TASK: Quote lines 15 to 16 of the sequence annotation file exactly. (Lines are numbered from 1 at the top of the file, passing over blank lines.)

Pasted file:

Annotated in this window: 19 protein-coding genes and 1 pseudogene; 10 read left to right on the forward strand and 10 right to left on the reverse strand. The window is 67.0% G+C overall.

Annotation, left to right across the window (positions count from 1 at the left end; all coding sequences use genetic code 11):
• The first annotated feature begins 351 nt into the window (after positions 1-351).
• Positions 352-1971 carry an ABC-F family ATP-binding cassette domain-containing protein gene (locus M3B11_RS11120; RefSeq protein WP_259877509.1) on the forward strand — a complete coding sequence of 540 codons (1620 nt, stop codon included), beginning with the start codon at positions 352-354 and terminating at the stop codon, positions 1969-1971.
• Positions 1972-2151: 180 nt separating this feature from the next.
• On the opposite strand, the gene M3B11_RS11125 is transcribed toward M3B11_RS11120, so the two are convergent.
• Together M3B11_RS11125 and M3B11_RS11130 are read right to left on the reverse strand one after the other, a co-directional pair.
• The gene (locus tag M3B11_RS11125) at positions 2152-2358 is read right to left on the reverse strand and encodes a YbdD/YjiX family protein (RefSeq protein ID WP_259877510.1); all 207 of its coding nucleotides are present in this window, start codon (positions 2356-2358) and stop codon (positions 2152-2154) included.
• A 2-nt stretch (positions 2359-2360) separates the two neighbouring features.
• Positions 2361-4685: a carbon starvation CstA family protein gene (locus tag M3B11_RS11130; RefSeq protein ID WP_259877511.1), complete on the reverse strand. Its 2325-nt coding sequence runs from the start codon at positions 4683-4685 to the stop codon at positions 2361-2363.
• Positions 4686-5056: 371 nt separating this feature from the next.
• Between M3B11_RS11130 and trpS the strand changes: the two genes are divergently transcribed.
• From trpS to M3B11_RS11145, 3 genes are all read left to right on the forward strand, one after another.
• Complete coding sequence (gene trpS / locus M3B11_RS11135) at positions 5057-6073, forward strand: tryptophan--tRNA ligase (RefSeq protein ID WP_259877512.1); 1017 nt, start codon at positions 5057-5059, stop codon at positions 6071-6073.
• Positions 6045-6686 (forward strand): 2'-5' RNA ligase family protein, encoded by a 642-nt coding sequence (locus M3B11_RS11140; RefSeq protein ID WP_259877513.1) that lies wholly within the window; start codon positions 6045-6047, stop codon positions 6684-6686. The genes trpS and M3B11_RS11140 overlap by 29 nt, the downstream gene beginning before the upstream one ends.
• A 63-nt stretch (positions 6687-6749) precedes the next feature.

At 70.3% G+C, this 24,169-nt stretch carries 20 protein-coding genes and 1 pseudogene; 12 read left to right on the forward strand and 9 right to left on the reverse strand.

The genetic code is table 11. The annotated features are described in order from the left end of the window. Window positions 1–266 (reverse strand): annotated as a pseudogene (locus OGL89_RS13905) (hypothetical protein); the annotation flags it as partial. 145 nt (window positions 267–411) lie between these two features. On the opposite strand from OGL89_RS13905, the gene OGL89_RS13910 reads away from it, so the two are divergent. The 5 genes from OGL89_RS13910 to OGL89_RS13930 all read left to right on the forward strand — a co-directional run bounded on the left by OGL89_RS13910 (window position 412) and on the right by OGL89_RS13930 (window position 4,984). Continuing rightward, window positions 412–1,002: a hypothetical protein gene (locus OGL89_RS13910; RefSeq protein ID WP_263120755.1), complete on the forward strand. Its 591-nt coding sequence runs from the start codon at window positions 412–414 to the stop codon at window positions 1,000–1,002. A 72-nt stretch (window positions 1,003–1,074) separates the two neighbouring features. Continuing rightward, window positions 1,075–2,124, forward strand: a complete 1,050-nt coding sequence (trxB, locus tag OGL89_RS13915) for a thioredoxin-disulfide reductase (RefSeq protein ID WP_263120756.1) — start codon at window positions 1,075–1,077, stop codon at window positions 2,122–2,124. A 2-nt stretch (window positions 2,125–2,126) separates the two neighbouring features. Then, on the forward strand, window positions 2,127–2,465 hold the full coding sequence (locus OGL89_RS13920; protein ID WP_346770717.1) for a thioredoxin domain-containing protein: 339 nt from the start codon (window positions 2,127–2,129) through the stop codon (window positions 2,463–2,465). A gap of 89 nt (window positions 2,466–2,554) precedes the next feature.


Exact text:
• Positions 6045-6686 (forward strand): 2'-5' RNA ligase family protein, encoded by a 642-nt coding sequence (locus M3B11_RS11140; RefSeq protein ID WP_259877513.1) that lies wholly within the window; start codon positions 6045-6047, stop codon positions 6684-6686. The genes trpS and M3B11_RS11140 overlap by 29 nt, the downstream gene beginning before the upstream one ends.
• A 63-nt stretch (positions 6687-6749) precedes the next feature.